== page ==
How to Get Sap Out of Dog Fur

Time spent outdoors is incredibly important for dogs (and their owners, too!) Whether you get out for a daily walk in your neighborhood, take your pup to a local beach or lake to splash in the water, or visit a favorite dog park to meet up with four-legged friends, fresh air and sunshine make our favorite canine companions very happy.

Perhaps one of the few downsides to outdoor activity with our dogs is the clean up afterward – we might need an industrial-strength vacuum to rid our cars of excess sand from the beach or find our homes covered with muddy paw prints after time spent in the yard.

dog walk with family in the woods during morning time

Dogs can also get themselves in sticky situations (literally) by getting unwanted substances and debris stuck in their coats. Tree sap is one of the main culprits when it comes to enemies of dog fur everywhere.

A first-time dog owner might be overwhelmed at the prospect of getting pine sap out of fur, but it can be done effectively in a few easy steps and with household items you already have on hand.

If your day of outdoor adventure turned out to wreak havoc on your pet’s coat, read on for tips to rescue and restore her affected fur to its residue-free glory.

Six Steps to Removing the Sap from Your Dog’s Fur

close up of tree sap during morning time

Step 1: Start by Softening the Sap

By the time you discover sap in your dog’s coat, it has more than likely hardened. To ease the removal process, you will want to try to soften the sap.

The easiest way to soften sap is with a hairdryer. To keep your dog safe, turn the dryer to its lowest setting. It may seem like the highest and most powerful heat setting is needed to soften the sap, but this could also burn your dog’s delicate skin.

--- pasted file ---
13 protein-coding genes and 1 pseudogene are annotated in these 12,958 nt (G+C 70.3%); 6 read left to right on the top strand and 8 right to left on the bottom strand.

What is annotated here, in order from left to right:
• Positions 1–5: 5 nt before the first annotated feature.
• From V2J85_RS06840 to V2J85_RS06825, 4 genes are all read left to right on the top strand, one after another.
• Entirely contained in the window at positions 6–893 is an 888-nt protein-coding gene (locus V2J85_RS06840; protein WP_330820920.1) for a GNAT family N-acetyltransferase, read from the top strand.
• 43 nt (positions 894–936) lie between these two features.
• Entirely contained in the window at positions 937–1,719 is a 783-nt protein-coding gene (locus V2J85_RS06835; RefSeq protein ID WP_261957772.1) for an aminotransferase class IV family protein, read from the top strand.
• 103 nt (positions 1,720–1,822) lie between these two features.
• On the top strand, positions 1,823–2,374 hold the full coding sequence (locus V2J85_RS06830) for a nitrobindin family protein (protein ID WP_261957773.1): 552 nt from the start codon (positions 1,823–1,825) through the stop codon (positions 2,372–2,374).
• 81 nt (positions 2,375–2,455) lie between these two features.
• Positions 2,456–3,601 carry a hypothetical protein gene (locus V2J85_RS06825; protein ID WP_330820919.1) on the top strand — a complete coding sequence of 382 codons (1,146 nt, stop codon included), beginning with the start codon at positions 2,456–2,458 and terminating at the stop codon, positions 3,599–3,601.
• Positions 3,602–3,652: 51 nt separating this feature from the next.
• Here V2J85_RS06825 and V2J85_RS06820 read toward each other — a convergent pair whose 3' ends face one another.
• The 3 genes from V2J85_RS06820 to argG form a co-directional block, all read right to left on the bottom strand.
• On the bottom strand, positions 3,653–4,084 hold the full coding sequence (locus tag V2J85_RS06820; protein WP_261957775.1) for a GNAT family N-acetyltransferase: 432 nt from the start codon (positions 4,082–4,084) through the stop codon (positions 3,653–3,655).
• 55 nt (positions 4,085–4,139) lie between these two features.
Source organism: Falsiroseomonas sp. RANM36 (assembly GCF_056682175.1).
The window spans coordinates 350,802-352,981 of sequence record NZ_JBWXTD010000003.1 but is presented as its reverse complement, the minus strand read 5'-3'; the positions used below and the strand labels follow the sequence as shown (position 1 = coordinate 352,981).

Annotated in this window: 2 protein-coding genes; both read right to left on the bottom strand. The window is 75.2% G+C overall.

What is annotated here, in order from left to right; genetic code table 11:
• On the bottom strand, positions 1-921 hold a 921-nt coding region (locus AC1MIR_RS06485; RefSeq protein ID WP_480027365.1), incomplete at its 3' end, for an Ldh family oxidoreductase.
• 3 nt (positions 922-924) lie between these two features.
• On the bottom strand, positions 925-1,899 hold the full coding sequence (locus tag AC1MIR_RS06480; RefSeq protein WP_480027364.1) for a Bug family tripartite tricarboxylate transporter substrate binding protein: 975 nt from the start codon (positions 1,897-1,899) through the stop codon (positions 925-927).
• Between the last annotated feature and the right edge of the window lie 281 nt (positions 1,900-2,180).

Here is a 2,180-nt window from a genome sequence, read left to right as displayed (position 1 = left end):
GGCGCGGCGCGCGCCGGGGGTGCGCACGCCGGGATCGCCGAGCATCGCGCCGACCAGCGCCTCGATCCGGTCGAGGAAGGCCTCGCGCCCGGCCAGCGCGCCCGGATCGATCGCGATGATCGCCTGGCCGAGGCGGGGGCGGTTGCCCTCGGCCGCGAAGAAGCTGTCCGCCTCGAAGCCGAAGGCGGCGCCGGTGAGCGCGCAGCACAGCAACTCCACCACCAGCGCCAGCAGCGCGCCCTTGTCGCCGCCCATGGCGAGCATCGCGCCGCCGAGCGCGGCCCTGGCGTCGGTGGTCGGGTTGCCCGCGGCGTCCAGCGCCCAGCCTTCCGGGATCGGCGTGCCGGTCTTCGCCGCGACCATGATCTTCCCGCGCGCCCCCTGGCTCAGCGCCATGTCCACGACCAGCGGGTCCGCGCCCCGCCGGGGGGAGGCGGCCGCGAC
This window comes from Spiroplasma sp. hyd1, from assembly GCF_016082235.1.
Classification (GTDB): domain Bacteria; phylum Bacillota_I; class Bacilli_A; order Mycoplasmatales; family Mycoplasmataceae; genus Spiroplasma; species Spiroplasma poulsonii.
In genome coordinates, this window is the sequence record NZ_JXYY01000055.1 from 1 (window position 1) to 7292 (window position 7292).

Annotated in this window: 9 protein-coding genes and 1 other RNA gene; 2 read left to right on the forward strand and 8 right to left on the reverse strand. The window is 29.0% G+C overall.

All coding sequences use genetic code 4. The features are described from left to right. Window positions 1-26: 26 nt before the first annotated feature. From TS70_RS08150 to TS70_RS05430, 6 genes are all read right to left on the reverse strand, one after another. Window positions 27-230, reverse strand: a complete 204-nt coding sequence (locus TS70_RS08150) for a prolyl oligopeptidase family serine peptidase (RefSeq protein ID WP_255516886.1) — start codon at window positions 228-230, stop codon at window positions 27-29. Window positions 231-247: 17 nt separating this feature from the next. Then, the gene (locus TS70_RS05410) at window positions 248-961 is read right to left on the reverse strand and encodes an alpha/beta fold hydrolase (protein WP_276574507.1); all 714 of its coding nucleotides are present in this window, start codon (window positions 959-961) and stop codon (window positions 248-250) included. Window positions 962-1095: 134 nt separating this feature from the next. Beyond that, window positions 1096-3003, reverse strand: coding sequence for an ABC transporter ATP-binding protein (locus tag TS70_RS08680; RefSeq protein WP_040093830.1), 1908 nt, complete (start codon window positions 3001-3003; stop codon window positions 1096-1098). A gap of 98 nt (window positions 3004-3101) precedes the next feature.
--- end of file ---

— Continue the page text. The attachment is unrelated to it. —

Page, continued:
Therefore, be patient and use a low setting safely away from your dog’s fur. After a few minutes of drying, run your fingers over the sap to see if it has returned to a gel-like substance.

Step 2: Work it Out With Oil

Once you have finished with the hairdryer, the next step will include visiting your pantry. Grab any cooking oil you may have on hand, such as olive oil, coconut oil, canola oil, or even avocado oil. If you are completely out of cooking oil, you can also try using smooth peanut butter in this step.

This part may get messy, so you might want to have your dog sit or lie on an old towel. Keep a toy or bone nearby, which you might need to keep them distracted.

Rub a generous amount of the oil into the sappy fur and massage it. Do your best to keep your dog from licking the area, as the oil needs to sit for a few minutes to help work the sap out of the fur. (This is why you need the toy or a bone to distract them!)

Once you have massaged the cooking oil thoroughly into your dog’s coat, you will need to let it sit for a few minutes. Keep a close eye on your dog so she doesn’t run and jump onto any upholstered furniture and coat it with unforgiving oil stains!

After the oil has been sitting for a few minutes, you can use both your fingers and a comb to gently work the sap out of her fur. This is a slow and methodical process of “picking” at pieces of sap, and if they are not easy to remove, you may need to add more oil and let it sit longer.